Last week was challenging. I could not shake a mood that can only be described as Eeyore-ish and felt trapped. The weather had some influence. On more than one day I told the dog that it was too cold, there would be no walk around the neighborhood. There were really no errands to run (and did I say it was too cold to go outside?) and the only news on any of my submissions, was either a no or simply the sound of crickets. By Friday the weather had eased a bit and I had some errands that could no longer be put off. Though I was not in a social mood, I really needed to get out and around people.
I was in no particular rush, but noticed that others were. Without realizing it, I had chosen the lunch hour to go out and there are an amazing number of people shopping at lunchtime the last workday before Valentine’s Day. I dodged shopping carts flying around aisles while I meandered through Target, collecting the few items I needed. In front of me at the cashier was a woman with two young children. After she paid, she was talking with the older of the two (about whether they would get a snack and what it would be) and had not yet moved the stroller away from the register. Since I had only a few things, the cashier rang up my order and she was still there, right next to the register which is where I needed to be in order to pay for my items. I saw his agitation, but since there was no one behind me, waved to him that it was okay. She did then turn and see me, apologizing. I told her it was fine, then paid and went on my way.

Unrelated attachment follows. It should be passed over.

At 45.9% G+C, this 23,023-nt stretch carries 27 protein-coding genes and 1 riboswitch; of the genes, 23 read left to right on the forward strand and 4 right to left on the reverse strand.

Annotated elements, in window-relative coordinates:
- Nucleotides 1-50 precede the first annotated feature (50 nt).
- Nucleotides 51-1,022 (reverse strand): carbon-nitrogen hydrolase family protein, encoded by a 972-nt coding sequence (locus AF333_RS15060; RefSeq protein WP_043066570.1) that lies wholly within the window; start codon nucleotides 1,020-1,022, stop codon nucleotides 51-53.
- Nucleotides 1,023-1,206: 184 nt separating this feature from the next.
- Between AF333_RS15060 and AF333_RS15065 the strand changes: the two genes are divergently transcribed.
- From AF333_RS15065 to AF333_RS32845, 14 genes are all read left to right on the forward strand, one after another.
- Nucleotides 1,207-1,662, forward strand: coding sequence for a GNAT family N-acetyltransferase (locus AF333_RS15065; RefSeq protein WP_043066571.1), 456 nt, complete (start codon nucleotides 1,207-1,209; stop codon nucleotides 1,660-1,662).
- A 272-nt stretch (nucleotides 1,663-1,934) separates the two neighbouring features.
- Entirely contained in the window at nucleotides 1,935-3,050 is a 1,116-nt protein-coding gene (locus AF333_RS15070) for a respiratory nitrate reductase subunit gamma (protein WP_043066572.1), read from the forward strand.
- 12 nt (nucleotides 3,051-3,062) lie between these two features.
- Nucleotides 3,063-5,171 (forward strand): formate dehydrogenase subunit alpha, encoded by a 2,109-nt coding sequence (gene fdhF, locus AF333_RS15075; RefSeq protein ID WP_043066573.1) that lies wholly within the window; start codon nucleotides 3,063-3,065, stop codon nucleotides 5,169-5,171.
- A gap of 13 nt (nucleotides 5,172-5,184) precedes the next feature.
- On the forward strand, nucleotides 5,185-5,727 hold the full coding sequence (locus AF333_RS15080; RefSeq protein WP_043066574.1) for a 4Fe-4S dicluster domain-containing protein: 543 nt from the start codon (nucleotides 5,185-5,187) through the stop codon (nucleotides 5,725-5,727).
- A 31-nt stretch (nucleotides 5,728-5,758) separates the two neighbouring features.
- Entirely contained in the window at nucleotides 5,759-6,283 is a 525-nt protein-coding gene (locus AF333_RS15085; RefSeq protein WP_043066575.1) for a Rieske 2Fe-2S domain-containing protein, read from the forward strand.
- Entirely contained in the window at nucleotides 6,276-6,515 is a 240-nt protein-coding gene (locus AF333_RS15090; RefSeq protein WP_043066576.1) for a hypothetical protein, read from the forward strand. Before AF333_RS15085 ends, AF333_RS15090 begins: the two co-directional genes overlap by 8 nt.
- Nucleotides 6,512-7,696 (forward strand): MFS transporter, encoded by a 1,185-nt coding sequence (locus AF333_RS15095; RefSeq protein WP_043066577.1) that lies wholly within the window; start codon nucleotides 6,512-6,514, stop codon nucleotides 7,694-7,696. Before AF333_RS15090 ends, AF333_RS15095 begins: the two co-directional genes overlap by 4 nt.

At my next couple stops, I encountered an unusual amount of parking lot traffic and saw others getting impatient, mostly due to lines and register issues. I was in no rush, so I simply stayed out of the way of those who were rushing and tried to express my patience with those who were flustered, like the woman who was having a difficult time finding a parking space and then making the turn into it, thereby holding up traffic. The occupants of some cars developed snarly faces, but there was nothing I could do to hurry things along, even if I was inclined to do so. Flustered people usually take even longer to do things, so I waited, and smiled. Then I was on my way.
This weekend I saw a post that talked about Random Acts of Kindness Week. While I didn’t look at my shipping trips as acts of kindness (and I question the validity of “random” acts if one is going to then tell the world about it), I remembered that I had in fact been kind. In thinking about it, I realized how being patient helped me. I could have sighed and huffed, and complained about lines and people not being aware of others, but then I would have gotten cranky and the trip would have been unpleasant. Being patient didn’t cost me anything and being anything other than patient would not have changed the circumstances at all.